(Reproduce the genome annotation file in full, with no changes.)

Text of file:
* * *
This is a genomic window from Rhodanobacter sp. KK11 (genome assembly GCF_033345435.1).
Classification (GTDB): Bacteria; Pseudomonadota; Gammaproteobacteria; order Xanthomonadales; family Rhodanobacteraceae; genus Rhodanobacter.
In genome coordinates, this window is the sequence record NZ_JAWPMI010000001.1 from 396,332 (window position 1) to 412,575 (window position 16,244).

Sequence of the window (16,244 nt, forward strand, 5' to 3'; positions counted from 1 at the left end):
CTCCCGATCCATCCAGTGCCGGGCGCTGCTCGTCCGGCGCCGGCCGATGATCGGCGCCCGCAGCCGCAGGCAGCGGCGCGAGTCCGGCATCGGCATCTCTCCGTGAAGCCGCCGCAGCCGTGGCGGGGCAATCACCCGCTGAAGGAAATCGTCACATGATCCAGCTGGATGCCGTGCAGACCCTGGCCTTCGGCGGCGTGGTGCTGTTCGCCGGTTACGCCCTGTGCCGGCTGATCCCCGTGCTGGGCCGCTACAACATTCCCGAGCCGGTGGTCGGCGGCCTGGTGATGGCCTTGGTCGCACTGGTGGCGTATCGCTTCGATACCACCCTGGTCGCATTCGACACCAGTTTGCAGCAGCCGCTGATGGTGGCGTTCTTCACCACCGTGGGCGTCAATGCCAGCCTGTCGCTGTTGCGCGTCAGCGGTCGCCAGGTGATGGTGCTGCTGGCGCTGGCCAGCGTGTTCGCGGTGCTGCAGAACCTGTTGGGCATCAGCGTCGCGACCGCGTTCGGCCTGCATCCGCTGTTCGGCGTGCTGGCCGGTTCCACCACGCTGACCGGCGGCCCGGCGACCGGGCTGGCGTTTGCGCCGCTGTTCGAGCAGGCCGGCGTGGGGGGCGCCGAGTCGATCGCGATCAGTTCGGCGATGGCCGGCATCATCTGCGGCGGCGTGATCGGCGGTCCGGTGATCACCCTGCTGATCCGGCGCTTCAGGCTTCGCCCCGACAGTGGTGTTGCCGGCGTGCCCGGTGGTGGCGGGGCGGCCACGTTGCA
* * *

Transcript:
This is a genomic window from Rhodanobacter sp. KK11 (genome assembly GCF_033345435.1).
Classification (GTDB): Bacteria; Pseudomonadota; Gammaproteobacteria; order Xanthomonadales; family Rhodanobacteraceae; genus Rhodanobacter.
In genome coordinates, this window is the sequence record NZ_JAWPMI010000001.1 from 396,332 (window position 1) to 412,575 (window position 16,244).

Sequence of the window (16,244 nt, forward strand, 5' to 3'; positions counted from 1 at the left end):
CTCCCGATCCATCCAGTGCCGGGCGCTGCTCGTCCGGCGCCGGCCGATGATCGGCGCCCGCAGCCGCAGGCAGCGGCGCGAGTCCGGCATCGGCATCTCTCCGTGAAGCCGCCGCAGCCGTGGCGGGGCAATCACCCGCTGAAGGAAATCGTCACATGATCCAGCTGGATGCCGTGCAGACCCTGGCCTTCGGCGGCGTGGTGCTGTTCGCCGGTTACGCCCTGTGCCGGCTGATCCCCGTGCTGGGCCGCTACAACATTCCCGAGCCGGTGGTCGGCGGCCTGGTGATGGCCTTGGTCGCACTGGTGGCGTATCGCTTCGATACCACCCTGGTCGCATTCGACACCAGTTTGCAGCAGCCGCTGATGGTGGCGTTCTTCACCACCGTGGGCGTCAATGCCAGCCTGTCGCTGTTGCGCGTCAGCGGTCGCCAGGTGATGGTGCTGCTGGCGCTGGCCAGCGTGTTCGCGGTGCTGCAGAACCTGTTGGGCATCAGCGTCGCGACCGCGTTCGGCCTGCATCCGCTGTTCGGCGTGCTGGCCGGTTCCACCACGCTGACCGGCGGCCCGGCGACCGGGCTGGCGTTTGCGCCGCTGTTCGAGCAGGCCGGCGTGGGGGGCGCCGAGTCGATCGCGATCAGTTCGGCGATGGCCGGCATCATCTGCGGCGGCGTGATCGGCGGTCCGGTGATCACCCTGCTGATCCGGCGCTTCAGGCTTCGCCCCGACAGTGGTGTTGCCGGCGTGCCCGGTGGTGGCGGGGCGGCCACGTTGCA